D&D 5e: Archfey Warlock Guide

Female elf warlock deformed by their archfey patron

D&D 5e: Archfey Warlock Guide

Role in the Party

Warlocks who deal with fiends and powerful undead have it easy; Demogorgon is far more straightforward than the perplexing and bizarre Archfey patrons. Demons and undead just want you dead, fey are a bunch of unpredictable lunatics. You might marry one fey, you might get your name stolen by another fey, get your soul devoured by a third one, or a fourth one might do all three of these things and then give you a mediocre warlock subclass as an apology and wedding gift!

Archfey isn’t a bad subclass; warlocks in general make fine characters, and the expanded spell list probably saves the Archfey. However, they do have some disappointing features. You will spend most of your time using Eldritch Blast and using Pact Magic.





Archfey Warlock Features

Expanded Spell List

The Archfey lets you choose from an expanded list of spells when you learn a warlock spell. The following spells are added to the warlock spell list for you.

1st: Sleep is the best 1st level spell for a 1st level character, since enemies you fight at levels 1 and 2 have extremely low hit points, and this spell always works with no save. If there were a tier above Epic, Sleep at 1st level would be that tier. Faerie Fire is an extremely good spell at lower levels. Neither of these is upcast well, but by then you have different and new spells.

3rd: Calm Emotions is circumstantial but quite useful sometimes, and Phantasmal Force is an unusual spell that depends significantly on your dungeon master, but it can be quite powerful. These may be worth upcasting in rare situations.

5th: Blink is a fine defensive spell, and Plant Growth does an utterly inconceivable amount of trolling by making all terrain 4x harder to move through.

7th: Dominate Beast is only ever good against T-rexes and mammoths, and Greater Invisibility is a fine combat buff. Until now, I thought all warlocks got Greater Invisibility; turns out they don’t, who knew?

9th: Dominate Person is circumstantial but potentially quite useful, but still risky to use since you don’t have a ton of spell slots. Seeming is fine utility.

Fey Presence

Starting at 1st level, your patron bestows upon you the ability to project the beguiling and fearsome presence of the fey. As an action, you can cause each creature in a 10-foot cube originating from you to make a Wisdom saving throw against your warlock spell save DC. The creatures that fail their saving throws are all charmed or frightened by you (your choice) until the end of your next turn.

Once you use this feature, you can’t use it again until you finish a short or long rest.

This is hard to use, has a minor impact, and has one use per rest. If you run out of spell slots, you could run towards those orcs to try and frighten one or two of them to impose disadvantage on their attacks for a round… or you could just stand back and Eldritch Blast. The charming option doesn’t protect your allies, and it’s only useful as a last-ditch option to protect yourself. However, the dodge action exists and it’s just as reliable unless you know the enemy has a terrible wisdom score.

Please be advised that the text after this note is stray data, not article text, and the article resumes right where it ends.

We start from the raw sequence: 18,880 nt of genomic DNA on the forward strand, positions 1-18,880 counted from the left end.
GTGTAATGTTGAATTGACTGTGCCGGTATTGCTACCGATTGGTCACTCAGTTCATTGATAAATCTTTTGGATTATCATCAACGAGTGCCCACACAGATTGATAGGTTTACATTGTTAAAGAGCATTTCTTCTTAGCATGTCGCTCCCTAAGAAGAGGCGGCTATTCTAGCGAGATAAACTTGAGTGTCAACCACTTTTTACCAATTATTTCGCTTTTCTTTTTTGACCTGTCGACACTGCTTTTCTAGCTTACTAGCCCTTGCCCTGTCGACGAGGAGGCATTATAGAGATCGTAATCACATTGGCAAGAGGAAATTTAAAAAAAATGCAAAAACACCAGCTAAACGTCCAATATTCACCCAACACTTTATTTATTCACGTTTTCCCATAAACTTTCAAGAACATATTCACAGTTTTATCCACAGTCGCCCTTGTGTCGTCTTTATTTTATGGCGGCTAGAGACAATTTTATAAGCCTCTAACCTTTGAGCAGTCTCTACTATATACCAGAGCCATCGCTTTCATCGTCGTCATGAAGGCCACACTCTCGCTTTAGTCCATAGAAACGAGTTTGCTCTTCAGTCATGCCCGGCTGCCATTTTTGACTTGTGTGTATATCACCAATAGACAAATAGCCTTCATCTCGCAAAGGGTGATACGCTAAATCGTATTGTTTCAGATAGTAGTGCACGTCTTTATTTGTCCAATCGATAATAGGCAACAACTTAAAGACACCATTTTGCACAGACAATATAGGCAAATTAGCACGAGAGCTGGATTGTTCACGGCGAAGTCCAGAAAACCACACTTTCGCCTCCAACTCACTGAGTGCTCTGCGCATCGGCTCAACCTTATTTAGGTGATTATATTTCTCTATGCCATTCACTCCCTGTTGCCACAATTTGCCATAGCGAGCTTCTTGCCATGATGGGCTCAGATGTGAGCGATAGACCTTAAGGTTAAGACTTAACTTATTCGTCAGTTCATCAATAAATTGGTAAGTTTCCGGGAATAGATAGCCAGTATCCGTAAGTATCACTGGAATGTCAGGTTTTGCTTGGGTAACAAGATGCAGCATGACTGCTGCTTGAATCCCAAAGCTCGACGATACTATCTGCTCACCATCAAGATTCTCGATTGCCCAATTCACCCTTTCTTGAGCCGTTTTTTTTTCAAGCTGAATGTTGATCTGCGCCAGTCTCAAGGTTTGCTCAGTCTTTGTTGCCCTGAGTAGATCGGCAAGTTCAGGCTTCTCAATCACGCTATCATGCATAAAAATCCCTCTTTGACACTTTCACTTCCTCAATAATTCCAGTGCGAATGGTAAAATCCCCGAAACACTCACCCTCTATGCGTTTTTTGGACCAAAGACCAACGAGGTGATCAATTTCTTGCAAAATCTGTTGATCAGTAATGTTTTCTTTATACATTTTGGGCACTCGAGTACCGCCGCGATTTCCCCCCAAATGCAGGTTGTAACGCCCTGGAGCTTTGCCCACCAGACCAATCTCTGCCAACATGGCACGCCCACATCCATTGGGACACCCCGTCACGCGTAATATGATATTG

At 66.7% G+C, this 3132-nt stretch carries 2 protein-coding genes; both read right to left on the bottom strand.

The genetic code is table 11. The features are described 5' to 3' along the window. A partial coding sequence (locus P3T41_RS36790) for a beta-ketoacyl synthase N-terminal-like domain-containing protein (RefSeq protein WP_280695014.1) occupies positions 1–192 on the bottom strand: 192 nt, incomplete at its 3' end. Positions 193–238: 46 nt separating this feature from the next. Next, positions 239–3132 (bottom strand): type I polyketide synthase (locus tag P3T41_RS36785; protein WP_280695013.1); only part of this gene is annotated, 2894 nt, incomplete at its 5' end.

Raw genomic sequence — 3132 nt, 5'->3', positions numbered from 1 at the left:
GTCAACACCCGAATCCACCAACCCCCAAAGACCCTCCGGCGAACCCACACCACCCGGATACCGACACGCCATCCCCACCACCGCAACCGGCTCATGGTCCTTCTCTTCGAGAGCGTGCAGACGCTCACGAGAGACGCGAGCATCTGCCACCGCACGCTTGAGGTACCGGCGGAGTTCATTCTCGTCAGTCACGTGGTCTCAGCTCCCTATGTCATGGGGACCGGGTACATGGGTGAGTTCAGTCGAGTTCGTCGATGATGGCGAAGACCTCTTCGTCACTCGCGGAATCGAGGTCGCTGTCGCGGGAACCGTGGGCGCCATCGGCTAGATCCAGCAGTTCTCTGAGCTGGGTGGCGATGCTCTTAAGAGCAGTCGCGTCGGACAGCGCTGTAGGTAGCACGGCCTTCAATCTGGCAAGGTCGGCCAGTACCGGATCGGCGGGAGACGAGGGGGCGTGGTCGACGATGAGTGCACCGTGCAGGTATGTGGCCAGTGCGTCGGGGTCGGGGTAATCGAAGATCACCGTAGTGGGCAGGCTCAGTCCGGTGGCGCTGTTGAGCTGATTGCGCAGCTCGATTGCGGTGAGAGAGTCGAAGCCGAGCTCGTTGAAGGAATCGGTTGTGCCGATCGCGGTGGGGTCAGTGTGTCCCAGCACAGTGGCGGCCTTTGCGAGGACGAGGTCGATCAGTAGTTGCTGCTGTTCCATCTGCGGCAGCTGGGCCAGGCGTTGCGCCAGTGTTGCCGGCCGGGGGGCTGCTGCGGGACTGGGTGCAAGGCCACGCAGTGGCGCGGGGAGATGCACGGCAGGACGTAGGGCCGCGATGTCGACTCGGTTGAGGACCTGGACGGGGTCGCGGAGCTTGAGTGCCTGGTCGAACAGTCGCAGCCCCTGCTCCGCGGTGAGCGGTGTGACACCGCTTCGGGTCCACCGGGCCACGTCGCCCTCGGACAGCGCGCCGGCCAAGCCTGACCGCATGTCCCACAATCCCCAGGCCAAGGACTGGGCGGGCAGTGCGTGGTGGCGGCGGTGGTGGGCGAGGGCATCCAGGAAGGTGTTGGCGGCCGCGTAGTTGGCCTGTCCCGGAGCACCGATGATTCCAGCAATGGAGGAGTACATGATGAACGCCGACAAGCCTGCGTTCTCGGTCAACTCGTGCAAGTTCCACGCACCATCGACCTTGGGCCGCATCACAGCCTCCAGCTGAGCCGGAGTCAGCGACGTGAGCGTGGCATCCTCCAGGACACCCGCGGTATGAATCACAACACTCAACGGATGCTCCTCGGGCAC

At least you know Sleep. 

Misty Escape

Starting at 6th level, you can vanish in a puff of mist in response to harm. When you take damage, you can use your reaction to turn invisible and teleport up to 60 feet to an unoccupied space you can see. You remain invisible until the start of your next turn or until you attack or cast a spell.

Once you use this feature, you can’t use it again until you finish a short or long rest.

This is an excellent way to avoid a multiattack from a dangerous creature. The Tarrasque walked up to you and hit you once? Say “no thanks” and teleport away from its next four attacks. This doesn’t prevent the initial damage though, and invisibility alone doesn’t conceal your location (you need to take the hide action), but it’s still good to have, and it’s free aside from the reaction.

Beguiling Defenses

Beginning at 10th level, your patron teaches you how to turn the mind-affecting magic of your enemies against them. You are immune to being charmed, and when another creature attempts to charm you, you can use your reaction to attempt to turn the charm back on that creature. The creature must succeed on a Wisdom saving throw against your warlock spell save DC or be charmed by you for 1 minute or until the creature takes any damage.

This is mostly just charm immunity. The reaction isn’t very useful, since it’s just the charmed condition and will end almost immediately in combat.

Dark Delirium

Starting at 14th level, you can plunge a creature into an illusory realm. As an action, choose a creature that you can see within 60 feet of you. It must make a Wisdom saving throw against your warlock spell save DC. On a failed save, it is charmed or frightened by you (your choice) for 1 minute or until your concentration is broken (as if you are concentrating on a spell). This effect ends early if the creature takes any damage.

Until this illusion ends, the creature thinks it is lost in a misty realm, the appearance of which you choose. The creature can see and hear only itself, you, and the illusion.